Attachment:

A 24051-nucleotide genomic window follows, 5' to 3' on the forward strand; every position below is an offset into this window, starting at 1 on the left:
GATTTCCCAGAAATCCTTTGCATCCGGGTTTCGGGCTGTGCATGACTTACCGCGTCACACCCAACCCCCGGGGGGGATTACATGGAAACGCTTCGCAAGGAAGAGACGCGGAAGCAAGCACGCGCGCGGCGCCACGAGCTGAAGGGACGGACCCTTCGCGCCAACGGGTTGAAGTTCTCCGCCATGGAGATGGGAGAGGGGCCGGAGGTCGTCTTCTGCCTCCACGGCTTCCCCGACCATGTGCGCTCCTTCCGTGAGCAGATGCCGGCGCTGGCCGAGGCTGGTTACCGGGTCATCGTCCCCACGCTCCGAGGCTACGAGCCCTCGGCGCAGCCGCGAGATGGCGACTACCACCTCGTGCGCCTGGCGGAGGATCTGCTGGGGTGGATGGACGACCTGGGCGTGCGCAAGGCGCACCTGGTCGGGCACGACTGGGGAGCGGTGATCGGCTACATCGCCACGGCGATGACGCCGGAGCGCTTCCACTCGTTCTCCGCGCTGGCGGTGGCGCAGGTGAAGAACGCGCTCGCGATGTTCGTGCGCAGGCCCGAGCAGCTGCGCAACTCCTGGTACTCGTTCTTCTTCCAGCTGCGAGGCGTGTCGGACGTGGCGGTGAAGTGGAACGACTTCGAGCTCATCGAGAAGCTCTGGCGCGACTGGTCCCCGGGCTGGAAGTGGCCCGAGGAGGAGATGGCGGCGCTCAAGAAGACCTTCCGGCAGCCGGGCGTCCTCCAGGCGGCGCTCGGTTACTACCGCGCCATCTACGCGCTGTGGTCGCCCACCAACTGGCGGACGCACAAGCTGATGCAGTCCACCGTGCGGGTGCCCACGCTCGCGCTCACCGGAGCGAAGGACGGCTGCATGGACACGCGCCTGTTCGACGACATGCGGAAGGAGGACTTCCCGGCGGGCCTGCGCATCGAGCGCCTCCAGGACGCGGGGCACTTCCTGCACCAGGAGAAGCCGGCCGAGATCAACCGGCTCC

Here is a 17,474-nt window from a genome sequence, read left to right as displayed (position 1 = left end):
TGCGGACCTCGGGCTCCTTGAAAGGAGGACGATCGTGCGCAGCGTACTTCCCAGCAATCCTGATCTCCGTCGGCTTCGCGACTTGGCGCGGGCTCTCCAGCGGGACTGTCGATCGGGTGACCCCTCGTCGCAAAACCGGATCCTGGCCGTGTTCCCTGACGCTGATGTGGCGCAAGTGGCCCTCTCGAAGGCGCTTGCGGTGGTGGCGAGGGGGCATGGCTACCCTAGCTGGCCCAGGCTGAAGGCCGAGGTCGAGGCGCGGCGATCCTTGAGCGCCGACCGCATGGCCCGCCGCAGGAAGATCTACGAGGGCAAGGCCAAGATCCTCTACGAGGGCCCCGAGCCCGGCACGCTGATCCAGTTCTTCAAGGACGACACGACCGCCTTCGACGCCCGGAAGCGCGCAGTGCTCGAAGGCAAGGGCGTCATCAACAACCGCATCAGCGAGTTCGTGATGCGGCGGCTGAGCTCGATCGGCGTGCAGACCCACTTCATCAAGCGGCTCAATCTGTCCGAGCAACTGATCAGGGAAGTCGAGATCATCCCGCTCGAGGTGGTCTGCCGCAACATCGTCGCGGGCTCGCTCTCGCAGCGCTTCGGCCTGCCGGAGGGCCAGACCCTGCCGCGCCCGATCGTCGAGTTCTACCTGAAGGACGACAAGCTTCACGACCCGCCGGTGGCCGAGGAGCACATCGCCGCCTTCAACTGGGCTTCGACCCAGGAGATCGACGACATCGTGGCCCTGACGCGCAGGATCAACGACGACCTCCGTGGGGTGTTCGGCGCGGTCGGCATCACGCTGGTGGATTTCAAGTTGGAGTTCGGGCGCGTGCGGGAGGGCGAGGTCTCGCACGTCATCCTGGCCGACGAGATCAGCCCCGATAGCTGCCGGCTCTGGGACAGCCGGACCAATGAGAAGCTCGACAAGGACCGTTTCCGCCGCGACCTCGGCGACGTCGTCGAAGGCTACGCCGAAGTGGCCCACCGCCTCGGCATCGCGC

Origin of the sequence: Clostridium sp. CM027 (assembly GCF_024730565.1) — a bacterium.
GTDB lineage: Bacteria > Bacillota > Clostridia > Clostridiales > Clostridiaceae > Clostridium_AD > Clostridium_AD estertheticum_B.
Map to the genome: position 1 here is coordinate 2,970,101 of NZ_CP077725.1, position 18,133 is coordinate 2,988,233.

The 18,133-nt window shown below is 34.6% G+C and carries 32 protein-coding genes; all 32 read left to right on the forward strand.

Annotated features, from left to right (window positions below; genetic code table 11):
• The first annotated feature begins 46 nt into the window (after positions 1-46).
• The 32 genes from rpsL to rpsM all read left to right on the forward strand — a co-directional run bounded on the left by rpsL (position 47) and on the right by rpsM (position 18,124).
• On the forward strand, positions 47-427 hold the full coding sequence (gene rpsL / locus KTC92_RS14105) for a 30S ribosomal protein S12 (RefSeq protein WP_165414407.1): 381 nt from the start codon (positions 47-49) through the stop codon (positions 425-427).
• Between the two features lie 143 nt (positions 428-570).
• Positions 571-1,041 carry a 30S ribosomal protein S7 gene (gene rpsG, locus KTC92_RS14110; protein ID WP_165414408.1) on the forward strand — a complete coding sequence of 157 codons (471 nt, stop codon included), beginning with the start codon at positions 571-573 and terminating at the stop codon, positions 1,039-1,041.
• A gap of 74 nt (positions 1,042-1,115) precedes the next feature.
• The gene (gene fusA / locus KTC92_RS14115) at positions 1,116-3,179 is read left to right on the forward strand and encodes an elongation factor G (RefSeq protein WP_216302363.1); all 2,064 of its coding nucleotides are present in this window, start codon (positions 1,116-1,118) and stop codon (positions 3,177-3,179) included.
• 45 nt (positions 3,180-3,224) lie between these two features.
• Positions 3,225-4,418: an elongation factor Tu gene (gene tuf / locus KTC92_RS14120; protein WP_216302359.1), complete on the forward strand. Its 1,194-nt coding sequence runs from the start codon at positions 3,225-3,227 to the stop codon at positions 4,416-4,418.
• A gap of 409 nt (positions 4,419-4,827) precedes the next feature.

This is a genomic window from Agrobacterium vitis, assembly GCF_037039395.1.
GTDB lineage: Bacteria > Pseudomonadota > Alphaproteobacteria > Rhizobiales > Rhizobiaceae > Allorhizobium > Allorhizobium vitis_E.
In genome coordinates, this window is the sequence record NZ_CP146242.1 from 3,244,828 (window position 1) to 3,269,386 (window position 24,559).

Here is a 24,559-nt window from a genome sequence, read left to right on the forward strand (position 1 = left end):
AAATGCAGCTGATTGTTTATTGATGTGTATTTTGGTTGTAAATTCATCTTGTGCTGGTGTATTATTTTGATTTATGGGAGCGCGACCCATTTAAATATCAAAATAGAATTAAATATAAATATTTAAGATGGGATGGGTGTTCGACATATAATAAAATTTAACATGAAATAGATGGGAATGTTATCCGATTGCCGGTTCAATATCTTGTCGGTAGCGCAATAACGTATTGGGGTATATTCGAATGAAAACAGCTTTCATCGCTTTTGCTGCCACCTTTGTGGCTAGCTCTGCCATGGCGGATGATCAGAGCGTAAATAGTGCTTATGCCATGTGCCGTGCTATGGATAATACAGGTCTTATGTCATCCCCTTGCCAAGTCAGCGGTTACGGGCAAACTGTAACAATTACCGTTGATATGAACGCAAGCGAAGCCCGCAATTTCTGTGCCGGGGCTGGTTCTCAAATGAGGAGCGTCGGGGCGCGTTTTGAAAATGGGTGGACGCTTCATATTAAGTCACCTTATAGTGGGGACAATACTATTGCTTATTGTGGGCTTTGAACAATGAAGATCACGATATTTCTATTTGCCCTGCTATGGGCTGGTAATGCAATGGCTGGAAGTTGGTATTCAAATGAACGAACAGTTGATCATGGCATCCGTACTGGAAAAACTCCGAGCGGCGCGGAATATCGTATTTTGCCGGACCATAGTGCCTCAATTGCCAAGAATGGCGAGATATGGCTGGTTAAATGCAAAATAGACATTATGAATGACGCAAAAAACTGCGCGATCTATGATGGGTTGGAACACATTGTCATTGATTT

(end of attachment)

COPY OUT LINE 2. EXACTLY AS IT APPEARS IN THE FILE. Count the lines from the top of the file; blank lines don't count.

GATTTCCCAGAAATCCTTTGCATCCGGGTTTCGGGCTGTGCATGACTTACCGCGTCACACCCAACCCCCGGGGGGGATTACATGGAAACGCTTCGCAAGGAAGAGACGCGGAAGCAAGCACGCGCGCGGCGCCACGAGCTGAAGGGACGGACCCTTCGCGCCAACGGGTTGAAGTTCTCCGCCATGGAGATGGGAGAGGGGCCGGAGGTCGTCTTCTGCCTCCACGGCTTCCCCGACCATGTGCGCTCCTTCCGTGAGCAGATGCCGGCGCTGGCCGAGGCTGGTTACCGGGTCATCGTCCCCACGCTCCGAGGCTACGAGCCCTCGGCGCAGCCGCGAGATGGCGACTACCACCTCGTGCGCCTGGCGGAGGATCTGCTGGGGTGGATGGACGACCTGGGCGTGCGCAAGGCGCACCTGGTCGGGCACGACTGGGGAGCGGTGATCGGCTACATCGCCACGGCGATGACGCCGGAGCGCTTCCACTCGTTCTCCGCGCTGGCGGTGGCGCAGGTGAAGAACGCGCTCGCGATGTTCGTGCGCAGGCCCGAGCAGCTGCGCAACTCCTGGTACTCGTTCTTCTTCCAGCTGCGAGGCGTGTCGGACGTGGCGGTGAAGTGGAACGACTTCGAGCTCATCGAGAAGCTCTGGCGCGACTGGTCCCCGGGCTGGAAGTGGCCCGAGGAGGAGATGGCGGCGCTCAAGAAGACCTTCCGGCAGCCGGGCGTCCTCCAGGCGGCGCTCGGTTACTACCGCGCCATCTACGCGCTGTGGTCGCCCACCAACTGGCGGACGCACAAGCTGATGCAGTCCACCGTGCGGGTGCCCACGCTCGCGCTCACCGGAGCGAAGGACGGCTGCATGGACACGCGCCTGTTCGACGACATGCGGAAGGAGGACTTCCCGGCGGGCCTGCGCATCGAGCGCCTCCAGGACGCGGGGCACTTCCTGCACCAGGAGAAGCCGGCCGAGATCAACCGGCTCC